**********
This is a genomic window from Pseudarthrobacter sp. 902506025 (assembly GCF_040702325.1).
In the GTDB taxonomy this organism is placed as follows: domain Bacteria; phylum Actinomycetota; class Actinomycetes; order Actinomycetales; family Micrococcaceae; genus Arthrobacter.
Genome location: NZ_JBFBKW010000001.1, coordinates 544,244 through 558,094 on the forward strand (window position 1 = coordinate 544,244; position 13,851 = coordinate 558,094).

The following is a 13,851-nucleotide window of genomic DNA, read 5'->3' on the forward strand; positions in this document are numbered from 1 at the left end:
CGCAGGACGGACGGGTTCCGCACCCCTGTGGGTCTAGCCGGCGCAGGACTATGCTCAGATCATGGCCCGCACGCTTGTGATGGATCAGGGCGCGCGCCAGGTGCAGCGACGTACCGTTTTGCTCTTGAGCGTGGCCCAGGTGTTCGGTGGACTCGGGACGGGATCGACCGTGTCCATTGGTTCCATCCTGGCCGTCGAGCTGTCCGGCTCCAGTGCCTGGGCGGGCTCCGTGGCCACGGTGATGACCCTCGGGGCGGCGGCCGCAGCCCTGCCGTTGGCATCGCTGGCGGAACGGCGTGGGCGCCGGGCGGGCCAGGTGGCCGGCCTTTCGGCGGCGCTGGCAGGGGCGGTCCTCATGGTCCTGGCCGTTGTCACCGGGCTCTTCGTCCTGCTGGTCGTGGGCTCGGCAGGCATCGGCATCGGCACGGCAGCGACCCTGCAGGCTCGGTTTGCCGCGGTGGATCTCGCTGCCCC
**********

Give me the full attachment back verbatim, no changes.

This is a genomic window from Pseudarthrobacter sp. 902506025 (assembly GCF_040702325.1).
In the GTDB taxonomy this organism is placed as follows: domain Bacteria; phylum Actinomycetota; class Actinomycetes; order Actinomycetales; family Micrococcaceae; genus Arthrobacter.
Genome location: NZ_JBFBKW010000001.1, coordinates 544,244 through 558,094 on the forward strand (window position 1 = coordinate 544,244; position 13,851 = coordinate 558,094).

The following is a 13,851-nucleotide window of genomic DNA, read 5'->3' on the forward strand; positions in this document are numbered from 1 at the left end:
CGCAGGACGGACGGGTTCCGCACCCCTGTGGGTCTAGCCGGCGCAGGACTATGCTCAGATCATGGCCCGCACGCTTGTGATGGATCAGGGCGCGCGCCAGGTGCAGCGACGTACCGTTTTGCTCTTGAGCGTGGCCCAGGTGTTCGGTGGACTCGGGACGGGATCGACCGTGTCCATTGGTTCCATCCTGGCCGTCGAGCTGTCCGGCTCCAGTGCCTGGGCGGGCTCCGTGGCCACGGTGATGACCCTCGGGGCGGCGGCCGCAGCCCTGCCGTTGGCATCGCTGGCGGAACGGCGTGGGCGCCGGGCGGGCCAGGTGGCCGGCCTTTCGGCGGCGCTGGCAGGGGCGGTCCTCATGGTCCTGGCCGTTGTCACCGGGCTCTTCGTCCTGCTGGTCGTGGGCTCGGCAGGCATCGGCATCGGCACGGCAGCGACCCTGCAGGCTCGGTTTGCCGCGGTGGATCTCGCTGCCCC